ARCO review: Past mastery shines new light on old favourites
Pastoral Melodies. Australian Romantic & Classical Orchestra.
City Recital Hall. March 25.
Orchestral playing has been hugely refreshed in recent decades by a movement towards historically informed performance using old instruments or replicas and reconstructing what we can of earlier approaches to bowing, blowing and beating.
Paradoxically, the historical approach was to varying degrees foreign to the 18th and 19th century musical mind. Mozart, Mendelssohn, Brahms and, if we believe the claims of his pupil Czerny, Beethoven all adapted earlier music to suit their own times when they performed it (Brahms being the most historically engaged).
That in no way lessens the interest of groups like the Australian Romantic & Classical Orchestra (affectionately known as ARCO, which also means "with the bow"). But it does remind us that historicism has its own history.
Conductor Richard Gill and ARCO, led by Rachael Beesley, took Mendelssohn's Hebrides Overture Opus 26, Fingal's Cave, at a reserved pace, drawing out its brooding mystery while retaining balanced clarity and some delightful fleeting tonal cameos from the wind.
They used a seating pattern preferred by Mendelssohn, which reverses the place of the first and second violins with the wind lined up at the back, though from my side position it was difficult to judge the impact.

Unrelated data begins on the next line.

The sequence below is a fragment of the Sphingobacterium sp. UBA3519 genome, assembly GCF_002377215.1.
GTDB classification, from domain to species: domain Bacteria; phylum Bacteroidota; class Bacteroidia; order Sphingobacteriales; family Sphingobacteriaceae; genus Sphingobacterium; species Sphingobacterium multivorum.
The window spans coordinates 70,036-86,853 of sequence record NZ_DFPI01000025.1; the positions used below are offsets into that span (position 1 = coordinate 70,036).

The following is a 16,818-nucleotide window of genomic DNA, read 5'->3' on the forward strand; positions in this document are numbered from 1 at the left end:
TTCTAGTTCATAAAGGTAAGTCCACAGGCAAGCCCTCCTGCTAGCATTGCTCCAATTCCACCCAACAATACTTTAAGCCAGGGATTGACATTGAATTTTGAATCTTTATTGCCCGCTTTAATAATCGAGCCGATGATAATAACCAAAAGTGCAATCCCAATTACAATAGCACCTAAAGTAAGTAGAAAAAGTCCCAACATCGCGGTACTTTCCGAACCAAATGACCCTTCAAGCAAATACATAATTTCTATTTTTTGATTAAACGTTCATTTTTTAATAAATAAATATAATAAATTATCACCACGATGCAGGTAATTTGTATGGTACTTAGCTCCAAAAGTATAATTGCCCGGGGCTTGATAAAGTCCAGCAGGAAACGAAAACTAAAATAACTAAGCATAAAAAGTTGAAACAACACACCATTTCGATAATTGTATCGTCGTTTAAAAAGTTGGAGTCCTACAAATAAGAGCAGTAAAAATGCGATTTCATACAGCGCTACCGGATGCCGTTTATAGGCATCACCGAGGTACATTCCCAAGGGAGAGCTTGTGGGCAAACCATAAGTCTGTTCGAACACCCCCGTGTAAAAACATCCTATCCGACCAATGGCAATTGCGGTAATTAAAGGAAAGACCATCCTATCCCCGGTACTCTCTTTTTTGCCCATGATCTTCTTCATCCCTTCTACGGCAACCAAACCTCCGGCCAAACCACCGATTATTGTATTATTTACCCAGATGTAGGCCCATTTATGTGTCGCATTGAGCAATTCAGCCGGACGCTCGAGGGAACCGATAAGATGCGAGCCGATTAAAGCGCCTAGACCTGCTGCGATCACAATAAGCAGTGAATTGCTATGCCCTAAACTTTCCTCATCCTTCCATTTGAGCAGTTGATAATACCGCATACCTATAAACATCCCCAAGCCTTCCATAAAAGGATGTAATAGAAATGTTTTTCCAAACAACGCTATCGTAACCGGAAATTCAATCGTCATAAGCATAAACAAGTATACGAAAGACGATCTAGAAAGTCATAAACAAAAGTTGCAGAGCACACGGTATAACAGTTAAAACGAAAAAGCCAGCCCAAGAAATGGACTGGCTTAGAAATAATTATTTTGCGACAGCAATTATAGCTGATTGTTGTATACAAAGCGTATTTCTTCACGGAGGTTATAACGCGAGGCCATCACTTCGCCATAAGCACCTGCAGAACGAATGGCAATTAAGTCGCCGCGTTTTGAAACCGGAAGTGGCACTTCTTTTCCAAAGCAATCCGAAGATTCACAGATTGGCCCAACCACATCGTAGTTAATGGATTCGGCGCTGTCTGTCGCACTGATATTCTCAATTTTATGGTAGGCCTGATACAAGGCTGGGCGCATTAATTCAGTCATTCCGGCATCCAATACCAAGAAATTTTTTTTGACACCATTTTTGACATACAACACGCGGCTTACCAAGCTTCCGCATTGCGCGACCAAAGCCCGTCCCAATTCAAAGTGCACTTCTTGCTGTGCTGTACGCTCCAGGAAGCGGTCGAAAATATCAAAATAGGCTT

Brahms' Five Songs, Opus 104, speak of a world of autumnal mellowness and solitude that the Sydney Chamber Choir drew out with balanced expressiveness. Mozart's so-called (some say wrongly called) Spaur Mass, KV. 258 (Piccolomini) manages to get through the longer sections of the Mass text, the Gloria and the Credo, with cheeky dispatch. The performance was perky, streaked with orchestral colour and mixed vocal solos.
The major event of the afternoon was to rehear Beethoven's Symphony No. 6 in F, Opus 68 Pastoral enlivened with ARCO's feel for balance and the distinctive originality of some of its wind players.
This went to more than the famous imitation of birdcalls at the close of the slow movement, in which flautist Kate Clark, oboist Eduard Wesly, and clarinettist Nicole van Bruggen played with charming woody individuality.
The horn playing (Anneke Scott) brought warmth to the finale while the strings maintained tonal finish while still rising to the necessary intensity for the revelatory sunny radiance of the coda.